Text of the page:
A vision of change
Changing old ideas and customs doesn’t mean simply replacing them with similarly time consuming new ones. I’m hopeful that our involvement in research will begin to provide the best ideas for us to trial, rather than wasting time and workload, at an individual and whole school level, on ideas that have been proven to have minimal impact. This isn’t always easy as with marking, evidence so far is quite limited. Managing any change does have to involve everyone and I have openly shared my vision and the decisions that need to be made via blogs like these, meetings and any form of communication that I can use. The decision making process especially when it involves huge issues e.g. the budget, time table and academies [or not] should be open and transparent and aired in public so that all are clear on what is happening and why. Wellbeing takes a huge hit when colleagues are anxious about their future and in these uncertain times the strong relationships we are trying to build, will support the wellbeing and workload of all. By opening up to ask for ideas, I have already been able to implement several changes that I wouldn’t have thought of myself. According to most research, a school like ours shouldn’t have been able to achieve the Ofsted grade we did, our progress measures without any fiddling are pretty damn good and like Leicester City our teamwork and commitment, led by a kindly old uncle, will hopefully help us survive and prosper happily beyond the government’s diktats with their forced ideas which are certainly not representative of good change management practice!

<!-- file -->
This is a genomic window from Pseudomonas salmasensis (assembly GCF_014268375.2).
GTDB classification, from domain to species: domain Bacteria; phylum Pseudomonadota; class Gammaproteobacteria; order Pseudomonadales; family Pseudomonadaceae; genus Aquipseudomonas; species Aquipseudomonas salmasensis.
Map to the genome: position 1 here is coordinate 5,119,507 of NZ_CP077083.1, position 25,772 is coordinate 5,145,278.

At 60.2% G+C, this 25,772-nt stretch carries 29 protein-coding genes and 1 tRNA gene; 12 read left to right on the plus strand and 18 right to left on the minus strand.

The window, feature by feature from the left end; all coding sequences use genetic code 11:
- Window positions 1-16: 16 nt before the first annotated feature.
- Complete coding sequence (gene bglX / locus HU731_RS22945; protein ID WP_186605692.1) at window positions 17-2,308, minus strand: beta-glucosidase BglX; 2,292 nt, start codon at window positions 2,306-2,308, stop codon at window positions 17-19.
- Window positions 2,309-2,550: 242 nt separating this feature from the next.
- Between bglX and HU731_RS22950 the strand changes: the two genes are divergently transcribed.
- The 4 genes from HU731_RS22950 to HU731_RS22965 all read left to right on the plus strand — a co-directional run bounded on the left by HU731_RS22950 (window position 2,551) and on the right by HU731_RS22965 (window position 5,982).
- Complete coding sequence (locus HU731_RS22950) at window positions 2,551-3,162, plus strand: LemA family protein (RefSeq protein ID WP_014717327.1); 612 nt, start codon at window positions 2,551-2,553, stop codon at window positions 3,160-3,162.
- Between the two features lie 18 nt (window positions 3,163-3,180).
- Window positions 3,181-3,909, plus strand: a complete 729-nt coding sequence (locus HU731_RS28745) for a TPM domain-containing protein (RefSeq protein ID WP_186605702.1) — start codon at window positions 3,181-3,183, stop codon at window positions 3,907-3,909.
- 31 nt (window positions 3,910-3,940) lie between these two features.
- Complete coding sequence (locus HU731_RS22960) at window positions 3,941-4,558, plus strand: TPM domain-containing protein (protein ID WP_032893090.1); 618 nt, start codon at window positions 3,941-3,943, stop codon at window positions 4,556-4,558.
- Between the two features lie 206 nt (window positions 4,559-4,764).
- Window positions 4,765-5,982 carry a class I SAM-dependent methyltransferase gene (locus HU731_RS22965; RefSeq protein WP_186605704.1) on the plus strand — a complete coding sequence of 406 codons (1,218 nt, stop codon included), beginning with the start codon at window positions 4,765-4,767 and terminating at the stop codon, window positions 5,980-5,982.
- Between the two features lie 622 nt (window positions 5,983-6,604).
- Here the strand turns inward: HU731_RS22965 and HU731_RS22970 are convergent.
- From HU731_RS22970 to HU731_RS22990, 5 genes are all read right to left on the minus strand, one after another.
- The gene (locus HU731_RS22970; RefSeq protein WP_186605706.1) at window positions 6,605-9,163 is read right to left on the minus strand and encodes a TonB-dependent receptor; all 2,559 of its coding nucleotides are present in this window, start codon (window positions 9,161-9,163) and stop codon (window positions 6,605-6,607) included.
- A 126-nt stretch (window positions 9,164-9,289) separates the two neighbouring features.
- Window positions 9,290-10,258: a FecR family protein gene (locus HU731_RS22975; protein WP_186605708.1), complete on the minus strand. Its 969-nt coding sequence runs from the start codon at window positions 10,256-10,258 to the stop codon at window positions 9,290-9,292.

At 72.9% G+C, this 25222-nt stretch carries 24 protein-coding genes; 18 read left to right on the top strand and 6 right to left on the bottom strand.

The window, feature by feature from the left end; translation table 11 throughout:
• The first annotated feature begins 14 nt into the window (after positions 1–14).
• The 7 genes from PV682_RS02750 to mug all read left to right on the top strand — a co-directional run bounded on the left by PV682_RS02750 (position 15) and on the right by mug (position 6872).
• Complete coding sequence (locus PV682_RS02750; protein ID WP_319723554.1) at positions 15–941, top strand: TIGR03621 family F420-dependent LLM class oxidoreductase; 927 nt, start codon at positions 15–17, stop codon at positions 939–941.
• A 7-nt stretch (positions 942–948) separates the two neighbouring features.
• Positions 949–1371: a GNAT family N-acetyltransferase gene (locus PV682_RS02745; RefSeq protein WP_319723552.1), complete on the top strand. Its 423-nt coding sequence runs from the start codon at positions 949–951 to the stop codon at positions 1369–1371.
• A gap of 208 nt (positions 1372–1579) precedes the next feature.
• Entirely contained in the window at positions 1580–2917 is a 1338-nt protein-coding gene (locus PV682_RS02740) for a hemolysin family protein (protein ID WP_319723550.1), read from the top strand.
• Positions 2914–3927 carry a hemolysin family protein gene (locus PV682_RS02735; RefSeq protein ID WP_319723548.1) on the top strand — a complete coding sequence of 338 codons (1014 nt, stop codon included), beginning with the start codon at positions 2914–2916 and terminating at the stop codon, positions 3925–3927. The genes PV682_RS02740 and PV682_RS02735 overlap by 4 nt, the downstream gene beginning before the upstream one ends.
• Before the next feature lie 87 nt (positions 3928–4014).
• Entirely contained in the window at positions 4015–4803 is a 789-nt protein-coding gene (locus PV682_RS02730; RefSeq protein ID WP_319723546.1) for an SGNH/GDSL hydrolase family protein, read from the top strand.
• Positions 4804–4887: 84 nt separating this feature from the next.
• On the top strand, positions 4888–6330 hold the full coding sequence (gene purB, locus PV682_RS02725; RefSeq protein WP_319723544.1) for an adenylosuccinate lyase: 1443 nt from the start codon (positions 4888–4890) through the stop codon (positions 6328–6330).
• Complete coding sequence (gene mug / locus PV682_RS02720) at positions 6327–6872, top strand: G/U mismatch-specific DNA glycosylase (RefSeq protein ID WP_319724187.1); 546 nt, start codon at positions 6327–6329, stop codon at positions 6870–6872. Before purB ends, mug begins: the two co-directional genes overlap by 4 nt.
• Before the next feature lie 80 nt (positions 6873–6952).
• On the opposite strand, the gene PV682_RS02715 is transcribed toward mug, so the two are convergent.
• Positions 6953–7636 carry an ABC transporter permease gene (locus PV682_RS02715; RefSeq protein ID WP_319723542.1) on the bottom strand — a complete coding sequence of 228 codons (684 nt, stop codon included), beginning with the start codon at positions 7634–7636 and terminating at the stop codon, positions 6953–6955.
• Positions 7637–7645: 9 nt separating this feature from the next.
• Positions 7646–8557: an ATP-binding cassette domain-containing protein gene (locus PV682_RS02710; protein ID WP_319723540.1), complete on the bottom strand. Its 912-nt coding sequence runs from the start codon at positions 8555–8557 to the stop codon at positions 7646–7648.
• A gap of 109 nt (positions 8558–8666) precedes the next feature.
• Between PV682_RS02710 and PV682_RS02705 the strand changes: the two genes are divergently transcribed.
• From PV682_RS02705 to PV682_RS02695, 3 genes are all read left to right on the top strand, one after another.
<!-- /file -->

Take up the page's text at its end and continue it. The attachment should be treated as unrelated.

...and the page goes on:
Small changes and goodwill
Nothing is ever too small in the world of wellbeing and workload whether it be thank you’s, staff prizes for attendance and phone calls home, Easter eggs and so on. Only the senior leaders cover lessons if cover is tight, I’m hopeful that BFL detentions [we have a strict BFL policy to support staff with a detention rota-vital to get the discipline right for wellbeing] will be manned by the new cover people so teachers don’t go on the rota, year 7 and 8 reports will have less work time for subject teachers [we already have drop down comments in any case] with senior leaders being asked to provide a more detailed summary of the data, inset days have been given, as requested, to departments and I desperately want to retain the great staff we have and recruit good ones who have heard of our reputation and want to work with us. It is my duty to listen and colleague’s duty to tell me what is needed to enable them to work effectively. Rather than just decorate the staffroom, I should go and ask the TAs who congregate there every lunch time what furniture they would prefer, any changes to the hours of parent’s evenings/review days should be consulted with the staff as should my desire to get rid off holiday revision sessions and their like. To me it seems silly that I shouldn’t behave like this but from talking to many colleagues elsewhere, I’m told that this isn’t necessarily the case and that resentment is caused by a lack of consultation and a build-up of enforced workload.